Thirteen years have passed since then, and the reality on the ground has not changed. Once again the US is involved in bringing the two sides together for direct negotiations, this time in Washington. I do not know why the American Secretary of State, John Kerry, is investing so much energy in the Israeli-Palestinian conflict, when it is clear that we are headed for another failure. Kerry, using all kinds of tricks and shticks, tells the Palestinians one thing and the opposite to the Israelis, and with the application of moderate pressure he has managed to bring the sides together for negotiations. The Israeli objective under Netanyahu is the same as it was under Barak: to drag out the negotiations as long as possible, to bypass the essential issues, to present no Israeli map of the borders of the Palestinian state, for if such a map were presented it would be rejected by the international community as manifestly unacceptable, and to conclude the negotiations at a moment suitable to represent the Palestinians as “no partner”, with the support of the US.

Whoever seeks a concrete example of this Israeli political slalom should occasionally read and listen to the journalist from the newspaper Haaretz, Ari Shavit. Once a leftist, he has been converted to the centre, to which he adheres with excessive meticulousness. If one week he writes an article critical of Netanyahu, he will balance it the next week with an article praising him. If he writes an article in praise of the Left, the next week he will balance it with words in praise of the Right. One time he is against the Occupation and another time he favours keeping the oozing wound of the settlements in place. Now that Kerry has managed to bring the sides to the negotiating-table, he advises him to go slowly on a bicycle, and not zoom on a Harley-Davidson. In other words, Shavit proposes a long-term interim agreement, the settlements will remain in place, and construction will be permitted in what is called the “settlement blocs” – Shavit has already annexed them to the State of Israel. That long-term agreement is nothing but a continuation of the Occupation, but from Shavit’s lips it is “giving the Palestinians time for a nation-building process”. Orwellian language. And if that’s what Shavit – a leading journalist of renown in Israel – thinks, well then, Netanyahu certainly will not bypass him on the left.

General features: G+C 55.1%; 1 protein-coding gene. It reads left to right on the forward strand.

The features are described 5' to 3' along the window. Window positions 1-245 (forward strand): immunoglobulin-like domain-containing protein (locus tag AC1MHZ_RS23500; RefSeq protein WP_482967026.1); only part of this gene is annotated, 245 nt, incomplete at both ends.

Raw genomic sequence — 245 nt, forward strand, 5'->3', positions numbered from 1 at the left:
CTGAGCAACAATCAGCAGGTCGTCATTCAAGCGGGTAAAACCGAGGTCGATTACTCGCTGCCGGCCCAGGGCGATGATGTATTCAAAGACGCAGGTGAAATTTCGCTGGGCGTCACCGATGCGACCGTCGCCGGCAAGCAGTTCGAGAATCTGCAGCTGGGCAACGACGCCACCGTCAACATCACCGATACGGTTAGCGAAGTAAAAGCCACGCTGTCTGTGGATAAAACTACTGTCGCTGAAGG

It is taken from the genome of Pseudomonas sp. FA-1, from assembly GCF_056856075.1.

The next round of war is only a matter of time.


Encouraging news

The large annual enlistment into the army is currently taking place in Israel. The August enlistment, which sometimes starts in July, is considered to be the cohort of quality because it includes the recent high-school graduates. A survey conducted among the enlistees shows that for the second year in a row there is less willingness to enlist in combat units. True, it is a moderate decline, so it is hard at this stage to consider it a revolutionary development, such as mass refusal to serve in the Occupied Territories. But still, if this is the beginning of an ongoing process, then we are witnessing a kind of covert Occupation refusal, since many of the combat units are deployed for long periods in the Occupied Territories.


Profiteering from their children’s blood

The moment the subject of freeing Palestinian prisoners who had taken part in resistance to the Occupation came up, it was clear that certain bereaved parents would appear and use their bereavement as ammunition against freeing prisoners “with blood on their hands”. This is a revolting concept, because they are putting it to racist use exclusively against Palestinians. I have written about this more than once, and it is my duty to repeat it whenever the matter comes up, that if blood on the hands of those who are fighting against the Occupation justifies imprisonment for life, then what does that say about oppressors with blood on their hands? After all, here in Israel there are thousands, actually tens of thousands of soldiers, officers, chiefs of staff and ministers with a lot of blood on their hands, tubs full of blood, who should be sent to prison for the rest of their lives. Israel doesn’t have enough prisons to hold all the Israelis with blood on their hands, so maybe we should adopt the Israeli government’s method of exporting the surplus to Africa instead of arresting and detaining without trial refugees and asylum-seekers without a drop of blood on their hands, and deporting them there.


The Wall

The British musician Roger Waters, a founder of the group Pink Floyd, is also known as a human-rights activist. He campaigns against oppressive regimes and multinational corporations that exploit workers in the Third World and pollute the planet. It is only natural that he should be counted among those who oppose the Israeli Occupation. At a recent concert in Belgium, he inflated a balloon in the shape of a wild boar, on which were painted symbols of multinational corporations and dictatorial regimes. One of those symbols was the Star of David. He was immediately accused of antisemitism. But is it his fault that the Star of David has become the symbol of a swinish and racist state that operates a military dictatorship against another people? Israel has sullied the Star of David, and Roger is giving Israel a small reminder. I congratulate him.


Translated from Hebrew for Occupation Magazine by George Malent.